Saturday, March 16, 2013

Ruby Tuesday..wait, it's Saturday!: dltphoto

Sometime ago I acquired an extremely vintage camera called a Ruby, made in England sometime between 1925-1934. It is in fantastic shape, even in the original box. Since it is using a discontinued film format I had to use the only format that is commonly available today, medium format (120). This camera shoots an impressive 6x12 format. Wonderfully large negatives. Optically though not equally as impressive. My Yashica-D  is using the same film but in the square format 6x6 with a far superior optical lens.

My chum Colin, from our Photoclub, took the camera home and cleaned the optics of the Ruby since the lens was not really usable due to years of air and moisture, it was almost impossible to see-through it. He also rigged a spool to accept the smaller 120 film. Since it doesn't have the frame counter marking available, I loaded it and guessed the winding necessary to get it to the next frame without any overlapping. I fluked out with that as I got no overlapping at all.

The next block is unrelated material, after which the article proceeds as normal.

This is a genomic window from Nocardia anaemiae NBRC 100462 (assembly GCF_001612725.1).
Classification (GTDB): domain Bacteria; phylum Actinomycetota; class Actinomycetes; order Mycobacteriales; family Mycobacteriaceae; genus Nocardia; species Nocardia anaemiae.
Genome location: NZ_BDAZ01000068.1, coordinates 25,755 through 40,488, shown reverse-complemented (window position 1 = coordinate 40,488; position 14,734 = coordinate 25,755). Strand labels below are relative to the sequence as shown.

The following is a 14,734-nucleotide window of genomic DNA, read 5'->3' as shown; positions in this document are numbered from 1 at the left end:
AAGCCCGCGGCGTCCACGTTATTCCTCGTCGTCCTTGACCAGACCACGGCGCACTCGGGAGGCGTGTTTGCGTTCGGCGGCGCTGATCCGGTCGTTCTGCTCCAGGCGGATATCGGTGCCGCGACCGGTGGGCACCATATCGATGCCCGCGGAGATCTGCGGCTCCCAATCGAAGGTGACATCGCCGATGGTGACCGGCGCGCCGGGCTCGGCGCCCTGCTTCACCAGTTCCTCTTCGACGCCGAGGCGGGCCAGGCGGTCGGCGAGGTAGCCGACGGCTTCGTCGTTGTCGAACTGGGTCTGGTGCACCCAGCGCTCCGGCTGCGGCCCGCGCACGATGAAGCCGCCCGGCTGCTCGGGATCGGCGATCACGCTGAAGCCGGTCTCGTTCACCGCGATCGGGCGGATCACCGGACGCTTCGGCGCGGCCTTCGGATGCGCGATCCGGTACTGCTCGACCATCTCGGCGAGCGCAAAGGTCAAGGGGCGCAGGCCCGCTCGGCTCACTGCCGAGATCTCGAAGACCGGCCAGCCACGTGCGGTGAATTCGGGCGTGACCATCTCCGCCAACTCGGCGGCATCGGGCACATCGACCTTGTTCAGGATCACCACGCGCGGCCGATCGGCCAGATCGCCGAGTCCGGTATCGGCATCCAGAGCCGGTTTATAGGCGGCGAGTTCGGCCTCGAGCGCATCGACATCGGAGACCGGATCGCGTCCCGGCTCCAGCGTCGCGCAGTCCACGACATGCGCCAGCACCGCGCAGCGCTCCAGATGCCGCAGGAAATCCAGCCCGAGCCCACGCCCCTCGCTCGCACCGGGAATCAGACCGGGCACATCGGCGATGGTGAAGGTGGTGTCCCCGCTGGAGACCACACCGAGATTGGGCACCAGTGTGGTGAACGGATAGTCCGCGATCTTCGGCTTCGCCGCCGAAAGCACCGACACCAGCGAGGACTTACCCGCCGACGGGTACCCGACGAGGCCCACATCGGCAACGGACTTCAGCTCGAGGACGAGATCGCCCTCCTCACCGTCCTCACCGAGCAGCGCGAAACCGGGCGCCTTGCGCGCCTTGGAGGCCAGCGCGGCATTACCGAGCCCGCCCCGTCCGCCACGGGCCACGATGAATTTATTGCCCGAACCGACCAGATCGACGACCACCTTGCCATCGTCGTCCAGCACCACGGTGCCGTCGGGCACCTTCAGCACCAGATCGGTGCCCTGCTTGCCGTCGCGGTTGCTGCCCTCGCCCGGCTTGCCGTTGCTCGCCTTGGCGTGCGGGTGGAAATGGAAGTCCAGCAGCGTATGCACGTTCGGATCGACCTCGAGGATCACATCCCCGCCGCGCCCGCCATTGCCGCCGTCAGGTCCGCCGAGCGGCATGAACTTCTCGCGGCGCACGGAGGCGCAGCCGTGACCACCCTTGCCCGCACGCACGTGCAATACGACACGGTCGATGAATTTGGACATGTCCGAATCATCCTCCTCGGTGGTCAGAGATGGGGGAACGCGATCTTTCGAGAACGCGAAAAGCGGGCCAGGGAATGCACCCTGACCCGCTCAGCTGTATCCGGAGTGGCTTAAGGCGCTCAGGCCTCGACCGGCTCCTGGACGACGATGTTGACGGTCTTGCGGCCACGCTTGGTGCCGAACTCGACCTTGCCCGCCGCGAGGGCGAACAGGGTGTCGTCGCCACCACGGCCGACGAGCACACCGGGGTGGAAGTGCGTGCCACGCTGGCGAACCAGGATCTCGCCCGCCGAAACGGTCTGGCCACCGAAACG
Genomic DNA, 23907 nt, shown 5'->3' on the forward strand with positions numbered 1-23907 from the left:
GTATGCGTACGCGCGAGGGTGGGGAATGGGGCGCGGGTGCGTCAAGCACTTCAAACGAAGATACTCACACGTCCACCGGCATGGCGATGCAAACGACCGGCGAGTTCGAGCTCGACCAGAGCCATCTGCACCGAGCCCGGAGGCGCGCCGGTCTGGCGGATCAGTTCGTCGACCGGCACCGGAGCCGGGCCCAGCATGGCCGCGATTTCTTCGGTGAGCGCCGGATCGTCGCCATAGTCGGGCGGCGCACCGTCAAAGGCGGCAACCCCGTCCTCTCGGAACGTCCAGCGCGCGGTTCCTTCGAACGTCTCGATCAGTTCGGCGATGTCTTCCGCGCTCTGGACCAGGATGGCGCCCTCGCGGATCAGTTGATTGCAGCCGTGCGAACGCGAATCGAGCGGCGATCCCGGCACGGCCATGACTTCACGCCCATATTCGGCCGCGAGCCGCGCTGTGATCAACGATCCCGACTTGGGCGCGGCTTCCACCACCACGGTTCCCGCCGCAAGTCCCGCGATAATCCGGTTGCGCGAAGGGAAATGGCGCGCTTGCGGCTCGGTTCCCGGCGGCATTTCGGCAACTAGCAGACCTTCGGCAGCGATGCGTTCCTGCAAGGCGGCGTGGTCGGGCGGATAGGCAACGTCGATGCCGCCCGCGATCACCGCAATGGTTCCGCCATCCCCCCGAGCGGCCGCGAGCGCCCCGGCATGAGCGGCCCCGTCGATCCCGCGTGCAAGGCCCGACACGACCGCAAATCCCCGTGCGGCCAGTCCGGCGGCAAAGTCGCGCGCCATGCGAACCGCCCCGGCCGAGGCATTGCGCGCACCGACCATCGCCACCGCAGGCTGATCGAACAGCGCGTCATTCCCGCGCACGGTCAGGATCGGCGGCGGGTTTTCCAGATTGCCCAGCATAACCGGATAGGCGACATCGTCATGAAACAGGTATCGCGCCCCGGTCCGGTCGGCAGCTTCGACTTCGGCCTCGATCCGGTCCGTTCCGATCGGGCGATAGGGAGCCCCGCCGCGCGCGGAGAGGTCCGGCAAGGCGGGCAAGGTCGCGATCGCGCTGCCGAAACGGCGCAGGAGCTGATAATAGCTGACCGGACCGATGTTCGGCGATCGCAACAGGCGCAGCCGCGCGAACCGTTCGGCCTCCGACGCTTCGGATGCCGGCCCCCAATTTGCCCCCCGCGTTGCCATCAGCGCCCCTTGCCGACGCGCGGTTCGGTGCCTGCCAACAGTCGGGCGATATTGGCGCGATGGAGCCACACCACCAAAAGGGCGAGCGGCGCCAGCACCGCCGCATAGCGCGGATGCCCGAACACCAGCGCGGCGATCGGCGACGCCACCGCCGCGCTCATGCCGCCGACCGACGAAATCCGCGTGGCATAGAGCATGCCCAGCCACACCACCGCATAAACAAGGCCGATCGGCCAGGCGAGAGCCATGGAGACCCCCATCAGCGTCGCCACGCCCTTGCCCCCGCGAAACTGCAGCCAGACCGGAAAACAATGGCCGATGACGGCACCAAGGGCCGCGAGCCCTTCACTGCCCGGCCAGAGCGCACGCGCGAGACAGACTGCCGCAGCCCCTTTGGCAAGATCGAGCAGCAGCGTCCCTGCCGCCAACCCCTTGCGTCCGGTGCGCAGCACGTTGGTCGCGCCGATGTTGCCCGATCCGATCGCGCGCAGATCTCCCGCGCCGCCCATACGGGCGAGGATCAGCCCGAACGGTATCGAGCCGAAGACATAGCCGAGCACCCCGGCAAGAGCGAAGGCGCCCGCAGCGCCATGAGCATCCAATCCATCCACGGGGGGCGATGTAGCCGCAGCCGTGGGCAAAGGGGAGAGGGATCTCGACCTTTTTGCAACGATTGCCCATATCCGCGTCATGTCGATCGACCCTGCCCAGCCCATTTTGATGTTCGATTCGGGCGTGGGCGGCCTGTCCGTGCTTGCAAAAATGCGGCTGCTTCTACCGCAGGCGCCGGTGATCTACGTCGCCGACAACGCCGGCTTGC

Shutter speeds and Apertures.

It has very limited shutter speed capabilities, 1/100th, 1/50th, 1/25th, 1/10th Second Also with Bulb and T which is a different type of bulb mode, somehow.. Since I only had a 400 ISO 120 in my fridge I had to wing it. (winging it refers to utilizing my educated guesswork for all my years with film). I think I shot it at about 100th sec and F8 or F11... seemed to be close. Films delightful exposure latitude makes winging it a little easier.

Ruby Roll Film Camera, Altrincham U.K.
Just to show you all the more modern version of the main image I attempted, I used my super slow Sigma DP1s. The digital version of film!
Sigma DP1s
Here is a visual side by side!
Ruby & Sigma
The Viewfinder also is ridiculously hard to use also, more of a rough guide than anything and of course its reversed!

This next one is my favourite  from this camera and not just my girls are in it but because it so perfectly dated, had they been in clothing more suited for the early 1900's then no-one would have know it wasn't shot 90 years ago!.

 And then there is always the happy accidents and the others.

The "Ruby App"


Anonymous said...

T is different. In T press the shutter button once and it opens the shutter and it should stay open till you press the shutter button again. In theory you can make the exposure as long as you want.

DLT said...

That's the same principle as B (Bulb). just don't know why one would want both.


Related Posts Plugin for WordPress, Blogger...